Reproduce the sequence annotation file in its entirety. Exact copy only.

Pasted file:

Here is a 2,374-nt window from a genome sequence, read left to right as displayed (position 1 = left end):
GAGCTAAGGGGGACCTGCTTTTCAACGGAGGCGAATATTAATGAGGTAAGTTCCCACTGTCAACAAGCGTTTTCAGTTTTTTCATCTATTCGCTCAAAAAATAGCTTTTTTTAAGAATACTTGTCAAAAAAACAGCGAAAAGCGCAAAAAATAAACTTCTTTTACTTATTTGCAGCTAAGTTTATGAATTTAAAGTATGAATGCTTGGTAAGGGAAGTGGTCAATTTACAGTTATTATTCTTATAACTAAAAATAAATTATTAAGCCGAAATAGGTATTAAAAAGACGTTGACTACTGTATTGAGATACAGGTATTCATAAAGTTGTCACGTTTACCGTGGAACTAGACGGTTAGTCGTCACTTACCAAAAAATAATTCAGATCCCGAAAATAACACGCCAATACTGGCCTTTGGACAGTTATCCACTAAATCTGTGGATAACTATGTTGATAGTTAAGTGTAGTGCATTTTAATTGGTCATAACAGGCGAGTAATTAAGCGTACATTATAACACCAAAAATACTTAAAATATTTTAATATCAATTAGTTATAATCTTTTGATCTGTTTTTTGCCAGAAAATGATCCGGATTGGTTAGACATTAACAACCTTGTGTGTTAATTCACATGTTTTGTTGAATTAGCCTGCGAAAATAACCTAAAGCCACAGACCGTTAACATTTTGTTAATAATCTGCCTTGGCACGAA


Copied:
Here is a 2,374-nt window from a genome sequence, read left to right as displayed (position 1 = left end):
GAGCTAAGGGGGACCTGCTTTTCAACGGAGGCGAATATTAATGAGGTAAGTTCCCACTGTCAACAAGCGTTTTCAGTTTTTTCATCTATTCGCTCAAAAAATAGCTTTTTTTAAGAATACTTGTCAAAAAAACAGCGAAAAGCGCAAAAAATAAACTTCTTTTACTTATTTGCAGCTAAGTTTATGAATTTAAAGTATGAATGCTTGGTAAGGGAAGTGGTCAATTTACAGTTATTATTCTTATAACTAAAAATAAATTATTAAGCCGAAATAGGTATTAAAAAGACGTTGACTACTGTATTGAGATACAGGTATTCATAAAGTTGTCACGTTTACCGTGGAACTAGACGGTTAGTCGTCACTTACCAAAAAATAATTCAGATCCCGAAAATAACACGCCAATACTGGCCTTTGGACAGTTATCCACTAAATCTGTGGATAACTATGTTGATAGTTAAGTGTAGTGCATTTTAATTGGTCATAACAGGCGAGTAATTAAGCGTACATTATAACACCAAAAATACTTAAAATATTTTAATATCAATTAGTTATAATCTTTTGATCTGTTTTTTGCCAGAAAATGATCCGGATTGGTTAGACATTAACAACCTTGTGTGTTAATTCACATGTTTTGTTGAATTAGCCTGCGAAAATAACCTAAAGCCACAGACCGTTAACATTTTGTTAATAATCTGCCTTGGCACGAA